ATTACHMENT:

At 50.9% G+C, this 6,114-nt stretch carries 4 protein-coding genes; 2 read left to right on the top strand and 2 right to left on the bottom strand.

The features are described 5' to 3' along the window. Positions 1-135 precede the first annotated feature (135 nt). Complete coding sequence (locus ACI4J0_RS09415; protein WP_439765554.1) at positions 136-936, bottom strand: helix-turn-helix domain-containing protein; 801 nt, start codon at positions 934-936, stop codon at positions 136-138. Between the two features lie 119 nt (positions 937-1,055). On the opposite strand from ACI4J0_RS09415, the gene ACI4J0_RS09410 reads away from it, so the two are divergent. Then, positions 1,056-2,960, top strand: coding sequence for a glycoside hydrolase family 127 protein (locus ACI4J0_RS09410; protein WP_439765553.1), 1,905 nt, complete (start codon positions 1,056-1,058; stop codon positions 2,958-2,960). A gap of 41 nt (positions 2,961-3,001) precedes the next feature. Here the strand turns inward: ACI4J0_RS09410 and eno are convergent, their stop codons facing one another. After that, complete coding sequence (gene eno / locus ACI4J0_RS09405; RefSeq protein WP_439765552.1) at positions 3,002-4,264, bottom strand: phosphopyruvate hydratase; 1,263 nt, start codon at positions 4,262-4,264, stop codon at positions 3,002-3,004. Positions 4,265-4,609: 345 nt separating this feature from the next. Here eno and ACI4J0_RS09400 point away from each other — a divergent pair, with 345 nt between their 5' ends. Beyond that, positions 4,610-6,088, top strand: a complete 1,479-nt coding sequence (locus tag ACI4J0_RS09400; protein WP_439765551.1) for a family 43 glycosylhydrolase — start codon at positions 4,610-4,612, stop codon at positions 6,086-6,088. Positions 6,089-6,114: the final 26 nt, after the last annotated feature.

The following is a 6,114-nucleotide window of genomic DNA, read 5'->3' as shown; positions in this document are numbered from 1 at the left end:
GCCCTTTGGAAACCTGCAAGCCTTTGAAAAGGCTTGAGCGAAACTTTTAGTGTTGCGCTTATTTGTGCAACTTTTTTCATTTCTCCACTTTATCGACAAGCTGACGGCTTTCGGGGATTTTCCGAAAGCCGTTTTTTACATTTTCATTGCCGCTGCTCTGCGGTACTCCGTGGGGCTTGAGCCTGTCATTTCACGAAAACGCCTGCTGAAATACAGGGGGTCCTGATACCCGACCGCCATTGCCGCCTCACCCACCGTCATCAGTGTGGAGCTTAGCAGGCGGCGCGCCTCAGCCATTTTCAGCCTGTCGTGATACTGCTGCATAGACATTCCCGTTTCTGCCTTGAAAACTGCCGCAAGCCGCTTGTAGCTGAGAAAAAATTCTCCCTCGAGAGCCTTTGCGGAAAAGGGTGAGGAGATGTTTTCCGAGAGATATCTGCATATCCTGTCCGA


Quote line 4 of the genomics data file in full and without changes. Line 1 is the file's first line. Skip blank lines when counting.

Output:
GCCCTTTGGAAACCTGCAAGCCTTTGAAAAGGCTTGAGCGAAACTTTTAGTGTTGCGCTTATTTGTGCAACTTTTTTCATTTCTCCACTTTATCGACAAGCTGACGGCTTTCGGGGATTTTCCGAAAGCCGTTTTTTACATTTTCATTGCCGCTGCTCTGCGGTACTCCGTGGGGCTTGAGCCTGTCATTTCACGAAAACGCCTGCTGAAATACAGGGGGTCCTGATACCCGACCGCCATTGCCGCCTCACCCACCGTCATCAGTGTGGAGCTTAGCAGGCGGCGCGCCTCAGCCATTTTCAGCCTGTCGTGATACTGCTGCATAGACATTCCCGTTTCTGCCTTGAAAACTGCCGCAAGCCGCTTGTAGCTGAGAAAAAATTCTCCCTCGAGAGCCTTTGCGGAAAAGGGTGAGGAGATGTTTTCCGAGAGATATCTGCATATCCTGTCCGA